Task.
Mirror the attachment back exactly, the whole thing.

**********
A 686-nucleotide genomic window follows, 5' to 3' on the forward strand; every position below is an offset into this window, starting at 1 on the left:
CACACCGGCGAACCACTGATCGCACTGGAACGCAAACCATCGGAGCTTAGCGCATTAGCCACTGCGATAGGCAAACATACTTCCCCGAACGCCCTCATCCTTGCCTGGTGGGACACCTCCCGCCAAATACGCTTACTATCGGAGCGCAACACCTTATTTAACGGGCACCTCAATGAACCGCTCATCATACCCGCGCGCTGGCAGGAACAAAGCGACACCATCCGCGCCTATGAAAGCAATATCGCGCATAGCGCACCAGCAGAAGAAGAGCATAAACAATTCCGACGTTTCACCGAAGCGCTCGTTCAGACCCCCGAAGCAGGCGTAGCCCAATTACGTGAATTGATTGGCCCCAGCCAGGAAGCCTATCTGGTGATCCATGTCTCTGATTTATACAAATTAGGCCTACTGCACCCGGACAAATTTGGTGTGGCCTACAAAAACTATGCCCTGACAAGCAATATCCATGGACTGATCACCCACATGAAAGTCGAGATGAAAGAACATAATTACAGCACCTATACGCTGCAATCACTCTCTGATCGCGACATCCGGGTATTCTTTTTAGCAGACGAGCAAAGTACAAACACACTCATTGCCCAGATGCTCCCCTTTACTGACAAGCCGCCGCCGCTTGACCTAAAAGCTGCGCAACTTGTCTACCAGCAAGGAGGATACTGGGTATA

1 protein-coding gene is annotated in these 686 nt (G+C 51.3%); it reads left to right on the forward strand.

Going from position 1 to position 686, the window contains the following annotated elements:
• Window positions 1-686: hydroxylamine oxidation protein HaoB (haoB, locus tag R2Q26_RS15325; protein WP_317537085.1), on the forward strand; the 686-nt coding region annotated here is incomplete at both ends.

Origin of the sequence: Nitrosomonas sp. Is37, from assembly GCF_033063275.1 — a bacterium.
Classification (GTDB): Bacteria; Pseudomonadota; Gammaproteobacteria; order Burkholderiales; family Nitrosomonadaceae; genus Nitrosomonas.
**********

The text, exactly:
A 686-nucleotide genomic window follows, 5' to 3' on the forward strand; every position below is an offset into this window, starting at 1 on the left:
CACACCGGCGAACCACTGATCGCACTGGAACGCAAACCATCGGAGCTTAGCGCATTAGCCACTGCGATAGGCAAACATACTTCCCCGAACGCCCTCATCCTTGCCTGGTGGGACACCTCCCGCCAAATACGCTTACTATCGGAGCGCAACACCTTATTTAACGGGCACCTCAATGAACCGCTCATCATACCCGCGCGCTGGCAGGAACAAAGCGACACCATCCGCGCCTATGAAAGCAATATCGCGCATAGCGCACCAGCAGAAGAAGAGCATAAACAATTCCGACGTTTCACCGAAGCGCTCGTTCAGACCCCCGAAGCAGGCGTAGCCCAATTACGTGAATTGATTGGCCCCAGCCAGGAAGCCTATCTGGTGATCCATGTCTCTGATTTATACAAATTAGGCCTACTGCACCCGGACAAATTTGGTGTGGCCTACAAAAACTATGCCCTGACAAGCAATATCCATGGACTGATCACCCACATGAAAGTCGAGATGAAAGAACATAATTACAGCACCTATACGCTGCAATCACTCTCTGATCGCGACATCCGGGTATTCTTTTTAGCAGACGAGCAAAGTACAAACACACTCATTGCCCAGATGCTCCCCTTTACTGACAAGCCGCCGCCGCTTGACCTAAAAGCTGCGCAACTTGTCTACCAGCAAGGAGGATACTGGGTATA

1 protein-coding gene is annotated in these 686 nt (G+C 51.3%); it reads left to right on the forward strand.

Going from position 1 to position 686, the window contains the following annotated elements:
• Window positions 1-686: hydroxylamine oxidation protein HaoB (haoB, locus tag R2Q26_RS15325; protein WP_317537085.1), on the forward strand; the 686-nt coding region annotated here is incomplete at both ends.

Origin of the sequence: Nitrosomonas sp. Is37, from assembly GCF_033063275.1 — a bacterium.
Classification (GTDB): Bacteria; Pseudomonadota; Gammaproteobacteria; order Burkholderiales; family Nitrosomonadaceae; genus Nitrosomonas.